April 2013 brings with it the deadline for implication of litigation changes outlined by Lord Justice Jackson. It was also meant to bring with it the introduction of the supplementary legal aid scheme. The scheme was intended to cut the cost of our already wildly expensive legal aid system – one which has been dubbed one of the most generous in Europe. It was suggested this could be done by taking 25% of the general damages payout in each medical negligence case funded via the legal aid scheme. This would have been put back into the coffers to cover the cost of running the legal aid scheme under its current design.

However, the people who would have been most affected by this scheme were to be the parents of children who have suffered birth injuries leading to severe brain damage. This is due to the scope of clinical negligence cases covered by the legal aid scheme having been drastically slashed – ensuring only the most serious cases are publically funded. Quite clearly, these individuals desperately need the money from their payouts to cover the costs of caring for a child suffering from mental disabilities and it was outrageous to suggest that they should be the victims in a search for funding for cases of this kind.
Understandably then, the scheme was met with strong opposition. The Ministry of Justice made a U-turn at the end of September 2012, stating the scheme would no longer be going ahead this April. This was due to the work of many groups of campaigners who opposed the scheme referring to it as a “raid” on the compensation payouts for these families who need it most. The scheme was opposed by charities – such as Action Against Medical Accidents – and also by legal experts with the misguided scheme being seen as atrociously unfair.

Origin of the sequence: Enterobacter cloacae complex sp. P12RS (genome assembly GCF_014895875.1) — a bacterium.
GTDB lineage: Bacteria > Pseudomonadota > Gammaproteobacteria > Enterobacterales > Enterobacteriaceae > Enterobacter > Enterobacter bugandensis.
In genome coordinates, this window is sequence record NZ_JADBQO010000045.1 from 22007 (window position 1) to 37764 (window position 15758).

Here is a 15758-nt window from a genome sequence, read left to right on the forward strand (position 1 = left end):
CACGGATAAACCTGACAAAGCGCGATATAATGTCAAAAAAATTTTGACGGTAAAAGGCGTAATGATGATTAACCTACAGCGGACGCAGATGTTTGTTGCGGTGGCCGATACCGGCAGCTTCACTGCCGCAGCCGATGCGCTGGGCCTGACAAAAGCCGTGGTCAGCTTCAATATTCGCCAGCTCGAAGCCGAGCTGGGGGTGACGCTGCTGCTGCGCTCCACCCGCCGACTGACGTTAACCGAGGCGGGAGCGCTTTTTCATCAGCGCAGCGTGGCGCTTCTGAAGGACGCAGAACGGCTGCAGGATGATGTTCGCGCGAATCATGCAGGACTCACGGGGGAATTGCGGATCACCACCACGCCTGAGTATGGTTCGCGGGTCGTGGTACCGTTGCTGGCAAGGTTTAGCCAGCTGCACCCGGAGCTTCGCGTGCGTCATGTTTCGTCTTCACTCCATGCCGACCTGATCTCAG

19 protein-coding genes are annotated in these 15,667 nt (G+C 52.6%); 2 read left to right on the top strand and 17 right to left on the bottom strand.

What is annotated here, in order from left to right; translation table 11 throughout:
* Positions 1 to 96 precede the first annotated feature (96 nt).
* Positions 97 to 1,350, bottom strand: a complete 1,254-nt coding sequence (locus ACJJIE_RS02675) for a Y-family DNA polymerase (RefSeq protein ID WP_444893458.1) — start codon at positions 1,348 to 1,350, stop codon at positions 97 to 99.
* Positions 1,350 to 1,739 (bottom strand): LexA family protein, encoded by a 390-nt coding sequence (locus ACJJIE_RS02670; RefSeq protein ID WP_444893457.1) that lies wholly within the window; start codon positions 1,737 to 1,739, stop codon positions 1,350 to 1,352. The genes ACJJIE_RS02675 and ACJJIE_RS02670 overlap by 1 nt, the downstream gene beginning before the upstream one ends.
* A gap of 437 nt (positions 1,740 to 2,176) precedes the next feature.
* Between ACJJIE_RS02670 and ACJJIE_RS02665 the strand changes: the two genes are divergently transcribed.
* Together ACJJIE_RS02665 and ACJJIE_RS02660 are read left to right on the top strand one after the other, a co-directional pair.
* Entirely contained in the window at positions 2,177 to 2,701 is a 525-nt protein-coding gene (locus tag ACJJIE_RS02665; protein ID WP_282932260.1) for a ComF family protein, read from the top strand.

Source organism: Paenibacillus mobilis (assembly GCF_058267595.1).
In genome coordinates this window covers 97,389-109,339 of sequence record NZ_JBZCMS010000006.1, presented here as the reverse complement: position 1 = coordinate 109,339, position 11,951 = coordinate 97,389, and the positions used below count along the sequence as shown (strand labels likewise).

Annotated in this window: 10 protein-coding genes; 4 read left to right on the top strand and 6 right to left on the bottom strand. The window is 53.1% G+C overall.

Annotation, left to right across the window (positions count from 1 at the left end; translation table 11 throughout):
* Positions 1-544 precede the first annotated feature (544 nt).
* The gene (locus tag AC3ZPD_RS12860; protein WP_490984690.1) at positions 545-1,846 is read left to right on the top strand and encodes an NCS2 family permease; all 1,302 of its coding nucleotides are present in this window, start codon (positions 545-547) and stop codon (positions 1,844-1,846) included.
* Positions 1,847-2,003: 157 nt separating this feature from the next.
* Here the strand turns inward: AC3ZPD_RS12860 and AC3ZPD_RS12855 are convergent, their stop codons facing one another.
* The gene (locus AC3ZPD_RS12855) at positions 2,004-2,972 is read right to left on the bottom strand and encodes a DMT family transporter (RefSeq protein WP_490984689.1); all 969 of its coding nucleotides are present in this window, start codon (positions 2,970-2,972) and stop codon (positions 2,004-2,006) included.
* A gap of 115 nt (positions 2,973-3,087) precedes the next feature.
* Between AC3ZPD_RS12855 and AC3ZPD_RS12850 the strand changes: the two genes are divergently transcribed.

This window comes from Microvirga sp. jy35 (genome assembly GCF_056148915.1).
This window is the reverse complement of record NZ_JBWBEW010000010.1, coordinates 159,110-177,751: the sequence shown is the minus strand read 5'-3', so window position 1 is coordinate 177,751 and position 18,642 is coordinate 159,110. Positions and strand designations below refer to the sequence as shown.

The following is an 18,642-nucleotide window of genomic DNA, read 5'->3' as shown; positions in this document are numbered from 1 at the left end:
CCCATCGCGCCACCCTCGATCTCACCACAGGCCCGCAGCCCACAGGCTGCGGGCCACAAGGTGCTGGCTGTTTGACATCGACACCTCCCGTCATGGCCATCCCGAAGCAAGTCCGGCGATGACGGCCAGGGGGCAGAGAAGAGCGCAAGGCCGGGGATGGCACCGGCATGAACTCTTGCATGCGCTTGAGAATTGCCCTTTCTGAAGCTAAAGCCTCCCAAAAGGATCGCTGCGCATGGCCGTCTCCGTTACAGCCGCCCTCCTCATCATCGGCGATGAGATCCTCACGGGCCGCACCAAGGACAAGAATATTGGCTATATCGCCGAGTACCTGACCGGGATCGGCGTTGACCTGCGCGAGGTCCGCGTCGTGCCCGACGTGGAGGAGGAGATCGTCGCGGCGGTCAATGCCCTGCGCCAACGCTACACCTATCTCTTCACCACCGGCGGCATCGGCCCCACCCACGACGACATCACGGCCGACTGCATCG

The legal aid scheme is going to be cut, there just isn’t enough money to continue the way it is, but cuts cannot be made in places such as this, where the people the legal aid scheme is meant to help become its victims. Already the government has hugely reduced the amount of cases which can be funding via its scheme, and the Supplementary Legal Aid Scheme felt a lot like clutching at straws. Currently a large proportion of clinical negligence cases which are funded under legal aid take years to get to court and get the compensation the family deserve. The idea of the new scheme was to get the amount of people making “unnecessary” claims but in a system which is so slow moving, “unnecessary” claims are not a prominent concern. Overall then, it is obvious government’s U-turn on this matter is a sensible and welcome one.

Author: Nicholas Jervis